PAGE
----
Gave up quickly--not very interesting. Some kindle highlights from before I gave up: Plato wrote, “At the touch of love everyone becomes a poet,” and later added, “Love is a serious mental disease.” - location 299 The character Hawkeye from the TV show M*A*S*H* said on one episode in 1973, “Without love, what are we worth? Eighty-nine cents! Eighty-nine cents worth of chemicals walking around lonely.” - location 310 Agape. In ancient Greece, it meant loving in general. It then became used widely in Gave up quickly--not very interesting. Some kindle highlights from before I gave up: Plato wrote, “At the touch of love everyone becomes a poet,” and later added, “Love is a serious mental disease.” - location 299 The character Hawkeye from the TV show M*A*S*H* said on one episode in 1973, “Without love, what are we worth? Eighty-nine cents! Eighty-nine cents worth of chemicals walking around lonely.” - location 310 Agape. In ancient Greece, it meant loving in general. It then became used widely in Christianity to describe what is considered the highest form of love: unconditional love, divine love, or even sacrificial love. In Greece today, it’s often used to say, “I love you,” but it implies a deeper, truer love—more than just eros. Philia (or Phileo). Brotherly love, generous love, affection. Philadelphia is the city of brotherly love, and philanthropy refers to the unselfish concern and efforts of goodwill to better or benefit others. Storge. Affection and family love, especially the love of parents for children and children for parents, but also love for other family members. Platonic. From the dialogues of the philosopher Plato and his descriptions of a chaste, nonsexual, but passionate love between two people, usually of the same sex (Plato liked young men). The term actually came about in the Renaissance and continues to mean a strong (or even passionate) but nonsexual relationship between persons of any gender or sexual preference. Eros. Passionate love, sensual desire, romantic love, and usually (but not always) sexual love. In ancient Greece, the god Eros was the spirit of love that arose from chaos. Later, Eros was depicted as a mischievous little god of love, and in Roman mythology, he became Cupid or Amor. - location 324 In 1965 fathers were spending 2.6 hours a week on child care; by 2000 that figure had reached 6.5 hours. Moreover, there are three times as many stay-at-home fathers today as there were at the start of the new century. - location 1058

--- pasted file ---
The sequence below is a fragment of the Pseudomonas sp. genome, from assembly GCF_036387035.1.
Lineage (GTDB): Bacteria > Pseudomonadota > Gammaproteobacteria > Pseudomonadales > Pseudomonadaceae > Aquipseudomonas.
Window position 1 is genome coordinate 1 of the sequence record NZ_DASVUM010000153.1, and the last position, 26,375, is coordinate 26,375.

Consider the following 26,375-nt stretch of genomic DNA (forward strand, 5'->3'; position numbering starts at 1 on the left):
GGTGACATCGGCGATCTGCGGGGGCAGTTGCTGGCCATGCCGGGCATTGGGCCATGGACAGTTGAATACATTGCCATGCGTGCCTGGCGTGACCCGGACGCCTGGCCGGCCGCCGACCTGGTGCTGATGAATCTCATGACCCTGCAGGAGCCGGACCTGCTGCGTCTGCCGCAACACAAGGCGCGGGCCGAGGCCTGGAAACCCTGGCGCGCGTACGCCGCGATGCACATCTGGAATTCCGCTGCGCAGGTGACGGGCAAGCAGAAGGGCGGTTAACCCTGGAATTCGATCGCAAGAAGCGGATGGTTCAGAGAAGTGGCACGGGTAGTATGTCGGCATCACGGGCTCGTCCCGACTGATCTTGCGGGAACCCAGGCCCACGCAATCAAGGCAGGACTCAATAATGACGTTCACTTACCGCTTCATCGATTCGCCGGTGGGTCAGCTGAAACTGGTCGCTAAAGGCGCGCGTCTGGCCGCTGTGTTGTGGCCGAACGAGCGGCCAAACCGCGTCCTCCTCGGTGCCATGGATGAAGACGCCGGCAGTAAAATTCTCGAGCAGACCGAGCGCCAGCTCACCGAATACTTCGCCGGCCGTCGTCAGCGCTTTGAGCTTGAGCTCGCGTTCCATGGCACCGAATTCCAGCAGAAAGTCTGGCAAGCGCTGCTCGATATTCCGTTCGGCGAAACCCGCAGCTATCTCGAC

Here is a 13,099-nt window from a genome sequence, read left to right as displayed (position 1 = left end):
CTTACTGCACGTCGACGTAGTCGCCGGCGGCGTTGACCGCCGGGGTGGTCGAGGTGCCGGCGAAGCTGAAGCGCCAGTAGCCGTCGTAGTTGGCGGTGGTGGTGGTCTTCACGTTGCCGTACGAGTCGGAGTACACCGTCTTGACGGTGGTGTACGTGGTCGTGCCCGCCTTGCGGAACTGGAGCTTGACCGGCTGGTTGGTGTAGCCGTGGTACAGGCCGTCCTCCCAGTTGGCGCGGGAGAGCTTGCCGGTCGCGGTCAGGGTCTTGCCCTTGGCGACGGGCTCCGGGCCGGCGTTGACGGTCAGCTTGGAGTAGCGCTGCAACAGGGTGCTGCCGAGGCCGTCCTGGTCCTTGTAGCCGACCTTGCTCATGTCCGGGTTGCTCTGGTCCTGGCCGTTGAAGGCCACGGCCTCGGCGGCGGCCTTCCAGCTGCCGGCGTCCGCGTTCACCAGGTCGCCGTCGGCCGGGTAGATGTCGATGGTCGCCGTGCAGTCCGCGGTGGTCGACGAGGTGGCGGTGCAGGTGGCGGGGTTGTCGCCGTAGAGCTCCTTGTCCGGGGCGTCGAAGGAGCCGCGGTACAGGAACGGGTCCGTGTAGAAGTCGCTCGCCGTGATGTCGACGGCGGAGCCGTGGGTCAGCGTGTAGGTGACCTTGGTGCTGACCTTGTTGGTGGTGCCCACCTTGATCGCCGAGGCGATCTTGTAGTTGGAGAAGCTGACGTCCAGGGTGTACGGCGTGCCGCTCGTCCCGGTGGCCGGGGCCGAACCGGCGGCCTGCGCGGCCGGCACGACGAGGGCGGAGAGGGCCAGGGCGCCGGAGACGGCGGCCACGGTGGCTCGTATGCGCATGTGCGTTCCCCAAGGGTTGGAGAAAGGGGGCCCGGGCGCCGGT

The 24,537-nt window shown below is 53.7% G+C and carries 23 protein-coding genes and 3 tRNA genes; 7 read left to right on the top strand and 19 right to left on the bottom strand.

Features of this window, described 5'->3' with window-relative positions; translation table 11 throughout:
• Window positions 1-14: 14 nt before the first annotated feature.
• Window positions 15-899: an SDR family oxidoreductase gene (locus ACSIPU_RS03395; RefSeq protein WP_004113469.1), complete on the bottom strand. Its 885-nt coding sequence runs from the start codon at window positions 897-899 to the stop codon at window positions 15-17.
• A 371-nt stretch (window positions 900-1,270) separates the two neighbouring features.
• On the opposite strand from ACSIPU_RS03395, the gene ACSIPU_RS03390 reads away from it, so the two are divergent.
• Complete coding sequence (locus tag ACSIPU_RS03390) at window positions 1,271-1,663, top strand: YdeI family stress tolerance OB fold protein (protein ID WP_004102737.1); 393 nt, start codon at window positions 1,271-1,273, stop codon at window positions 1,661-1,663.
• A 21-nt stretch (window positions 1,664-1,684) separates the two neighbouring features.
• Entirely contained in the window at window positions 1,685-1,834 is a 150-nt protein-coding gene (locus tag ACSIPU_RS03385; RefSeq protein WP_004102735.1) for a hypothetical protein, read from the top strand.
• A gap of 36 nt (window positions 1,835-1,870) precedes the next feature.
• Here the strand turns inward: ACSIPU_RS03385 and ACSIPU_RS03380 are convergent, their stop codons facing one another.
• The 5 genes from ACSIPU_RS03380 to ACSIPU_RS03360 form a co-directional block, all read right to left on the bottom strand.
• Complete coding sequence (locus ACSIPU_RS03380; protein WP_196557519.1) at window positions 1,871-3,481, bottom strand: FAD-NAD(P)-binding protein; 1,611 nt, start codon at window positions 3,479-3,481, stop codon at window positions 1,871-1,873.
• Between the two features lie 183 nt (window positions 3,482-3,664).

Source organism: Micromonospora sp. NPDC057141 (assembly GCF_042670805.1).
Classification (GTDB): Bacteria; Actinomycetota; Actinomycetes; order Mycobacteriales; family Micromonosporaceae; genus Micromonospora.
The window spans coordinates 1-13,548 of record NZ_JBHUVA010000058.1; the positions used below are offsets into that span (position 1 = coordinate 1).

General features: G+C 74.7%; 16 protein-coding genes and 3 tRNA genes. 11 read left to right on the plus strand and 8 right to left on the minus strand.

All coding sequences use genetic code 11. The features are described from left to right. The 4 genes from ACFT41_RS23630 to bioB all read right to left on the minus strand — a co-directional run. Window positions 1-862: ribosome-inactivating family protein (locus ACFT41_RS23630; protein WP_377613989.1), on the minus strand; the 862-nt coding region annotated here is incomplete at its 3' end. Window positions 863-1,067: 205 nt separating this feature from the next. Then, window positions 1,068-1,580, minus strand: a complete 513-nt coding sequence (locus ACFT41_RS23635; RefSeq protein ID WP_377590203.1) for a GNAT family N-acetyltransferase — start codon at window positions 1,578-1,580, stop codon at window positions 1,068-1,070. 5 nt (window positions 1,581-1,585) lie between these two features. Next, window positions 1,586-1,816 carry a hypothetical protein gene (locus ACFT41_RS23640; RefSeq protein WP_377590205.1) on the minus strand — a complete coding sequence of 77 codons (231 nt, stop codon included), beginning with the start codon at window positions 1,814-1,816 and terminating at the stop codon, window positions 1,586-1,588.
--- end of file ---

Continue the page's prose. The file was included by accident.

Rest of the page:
2. 4 out of 5

    Rin

    Why did you do this SciAm? This book is horrible. Pop neuroscience bullshit. I'm so tired of this bubblegum explanation of science. I'm all for making things for everyone to understand but to deliver science in an oversimplified manner, to where it isn't even science anymore? "There were studies that have been done by people who used animals to show why HUMANS do the things they do." Just stop it. Wow, make it stop please! This book was worse than a tabloid. Why did you do this SciAm? This book is horrible. Pop neuroscience bullshit. I'm so tired of this bubblegum explanation of science. I'm all for making things for everyone to understand but to deliver science in an oversimplified manner, to where it isn't even science anymore? "There were studies that have been done by people who used animals to show why HUMANS do the things they do." Just stop it. Wow, make it stop please! This book was worse than a tabloid.

  3. 4 out of 5

    Shayne

    I love to read books about brain development so reading this book was a refreasher course. It is an easy read and I feel comfortable recommending the book to someone that does not have a science back ground. This goes further than a pop psyche book but if you are an active reader of science books about brain activity you might not want to buy it.